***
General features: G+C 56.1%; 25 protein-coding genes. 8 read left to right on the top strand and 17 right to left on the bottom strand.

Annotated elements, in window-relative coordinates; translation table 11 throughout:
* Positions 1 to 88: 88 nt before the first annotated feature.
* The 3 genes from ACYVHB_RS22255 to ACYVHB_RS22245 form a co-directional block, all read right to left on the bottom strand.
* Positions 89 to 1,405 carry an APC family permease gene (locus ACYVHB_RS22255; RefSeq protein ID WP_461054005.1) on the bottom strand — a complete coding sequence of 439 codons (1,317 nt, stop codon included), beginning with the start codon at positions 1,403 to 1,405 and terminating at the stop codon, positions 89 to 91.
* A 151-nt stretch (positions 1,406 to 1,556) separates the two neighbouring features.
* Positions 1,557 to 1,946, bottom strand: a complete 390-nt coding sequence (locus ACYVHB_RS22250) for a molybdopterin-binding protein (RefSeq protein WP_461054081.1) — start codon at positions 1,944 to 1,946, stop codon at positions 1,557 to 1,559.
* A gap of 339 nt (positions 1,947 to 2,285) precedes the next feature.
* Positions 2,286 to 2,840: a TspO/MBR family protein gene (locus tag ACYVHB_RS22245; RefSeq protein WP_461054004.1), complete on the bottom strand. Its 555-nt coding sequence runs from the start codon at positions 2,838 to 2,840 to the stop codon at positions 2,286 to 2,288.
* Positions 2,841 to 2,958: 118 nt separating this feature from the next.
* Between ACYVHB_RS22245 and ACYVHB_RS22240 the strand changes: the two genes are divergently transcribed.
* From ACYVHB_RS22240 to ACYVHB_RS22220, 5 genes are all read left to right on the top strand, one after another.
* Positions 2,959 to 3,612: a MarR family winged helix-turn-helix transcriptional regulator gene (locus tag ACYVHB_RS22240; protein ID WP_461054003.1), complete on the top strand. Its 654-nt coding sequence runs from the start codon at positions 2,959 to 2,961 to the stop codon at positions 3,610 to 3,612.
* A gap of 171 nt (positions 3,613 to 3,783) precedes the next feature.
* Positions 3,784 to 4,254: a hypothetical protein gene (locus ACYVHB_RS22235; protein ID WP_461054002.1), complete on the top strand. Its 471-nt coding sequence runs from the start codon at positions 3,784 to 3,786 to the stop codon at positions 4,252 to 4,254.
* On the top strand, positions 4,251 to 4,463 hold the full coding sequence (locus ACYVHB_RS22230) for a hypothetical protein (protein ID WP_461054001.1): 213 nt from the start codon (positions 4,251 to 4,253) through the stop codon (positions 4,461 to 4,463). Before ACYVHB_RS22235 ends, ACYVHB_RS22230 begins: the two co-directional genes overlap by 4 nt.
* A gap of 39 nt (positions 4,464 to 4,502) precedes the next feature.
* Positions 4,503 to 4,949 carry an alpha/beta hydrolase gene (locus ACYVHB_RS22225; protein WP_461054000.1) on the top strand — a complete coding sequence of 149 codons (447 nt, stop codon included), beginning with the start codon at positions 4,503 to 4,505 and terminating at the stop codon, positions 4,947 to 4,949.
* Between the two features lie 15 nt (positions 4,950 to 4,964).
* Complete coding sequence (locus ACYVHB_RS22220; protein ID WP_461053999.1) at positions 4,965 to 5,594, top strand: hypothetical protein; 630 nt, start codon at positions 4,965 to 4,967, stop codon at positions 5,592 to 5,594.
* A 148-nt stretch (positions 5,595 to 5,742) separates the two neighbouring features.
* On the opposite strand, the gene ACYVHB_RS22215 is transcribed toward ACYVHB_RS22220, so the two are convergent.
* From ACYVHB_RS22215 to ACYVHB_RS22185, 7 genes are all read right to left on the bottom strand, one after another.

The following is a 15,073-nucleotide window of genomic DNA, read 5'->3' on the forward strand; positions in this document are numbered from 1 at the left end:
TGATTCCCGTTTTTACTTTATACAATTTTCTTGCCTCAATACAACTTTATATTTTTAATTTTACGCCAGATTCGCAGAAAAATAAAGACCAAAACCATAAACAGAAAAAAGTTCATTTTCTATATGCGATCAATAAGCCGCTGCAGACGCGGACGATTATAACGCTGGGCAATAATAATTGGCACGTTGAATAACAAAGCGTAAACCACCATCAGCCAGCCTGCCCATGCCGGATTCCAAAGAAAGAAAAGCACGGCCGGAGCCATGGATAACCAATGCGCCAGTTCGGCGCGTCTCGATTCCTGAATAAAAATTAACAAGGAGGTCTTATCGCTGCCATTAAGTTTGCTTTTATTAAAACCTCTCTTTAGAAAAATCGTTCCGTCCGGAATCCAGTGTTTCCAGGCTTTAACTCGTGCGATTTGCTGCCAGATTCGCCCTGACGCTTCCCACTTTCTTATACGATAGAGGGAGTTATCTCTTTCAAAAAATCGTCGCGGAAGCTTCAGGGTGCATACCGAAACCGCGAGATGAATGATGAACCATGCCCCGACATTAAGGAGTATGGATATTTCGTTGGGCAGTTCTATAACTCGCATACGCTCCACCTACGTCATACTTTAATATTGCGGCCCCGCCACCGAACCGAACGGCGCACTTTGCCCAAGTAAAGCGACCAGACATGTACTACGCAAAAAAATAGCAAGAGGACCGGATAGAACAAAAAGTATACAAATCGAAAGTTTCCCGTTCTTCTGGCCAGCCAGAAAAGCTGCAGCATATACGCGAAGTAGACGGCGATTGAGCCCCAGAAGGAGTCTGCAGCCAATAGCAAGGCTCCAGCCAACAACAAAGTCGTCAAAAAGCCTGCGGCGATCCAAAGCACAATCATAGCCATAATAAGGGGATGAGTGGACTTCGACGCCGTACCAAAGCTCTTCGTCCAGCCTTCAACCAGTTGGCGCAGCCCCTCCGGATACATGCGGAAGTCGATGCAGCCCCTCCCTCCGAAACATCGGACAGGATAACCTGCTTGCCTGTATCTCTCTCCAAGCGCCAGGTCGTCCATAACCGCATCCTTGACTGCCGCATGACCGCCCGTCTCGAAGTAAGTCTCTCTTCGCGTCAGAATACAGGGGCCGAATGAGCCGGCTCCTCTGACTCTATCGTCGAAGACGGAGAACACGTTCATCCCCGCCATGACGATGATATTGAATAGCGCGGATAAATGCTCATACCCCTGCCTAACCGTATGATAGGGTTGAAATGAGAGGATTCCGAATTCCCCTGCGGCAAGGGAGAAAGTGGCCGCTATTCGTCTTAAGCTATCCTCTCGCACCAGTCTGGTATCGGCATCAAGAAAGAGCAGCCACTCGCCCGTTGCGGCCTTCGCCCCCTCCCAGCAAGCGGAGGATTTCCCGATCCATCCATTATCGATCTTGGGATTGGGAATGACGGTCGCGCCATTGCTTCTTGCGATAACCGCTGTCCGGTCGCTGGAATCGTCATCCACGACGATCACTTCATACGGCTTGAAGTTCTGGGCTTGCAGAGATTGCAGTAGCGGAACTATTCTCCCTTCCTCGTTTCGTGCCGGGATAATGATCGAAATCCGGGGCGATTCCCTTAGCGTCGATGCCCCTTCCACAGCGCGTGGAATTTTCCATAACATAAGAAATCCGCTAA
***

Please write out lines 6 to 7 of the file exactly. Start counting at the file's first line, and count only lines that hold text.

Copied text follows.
* A 151-nt stretch (positions 1,406 to 1,556) separates the two neighbouring features.
* Positions 1,557 to 1,946, bottom strand: a complete 390-nt coding sequence (locus ACYVHB_RS22250) for a molybdopterin-binding protein (RefSeq protein WP_461054081.1) — start codon at positions 1,944 to 1,946, stop codon at positions 1,557 to 1,559.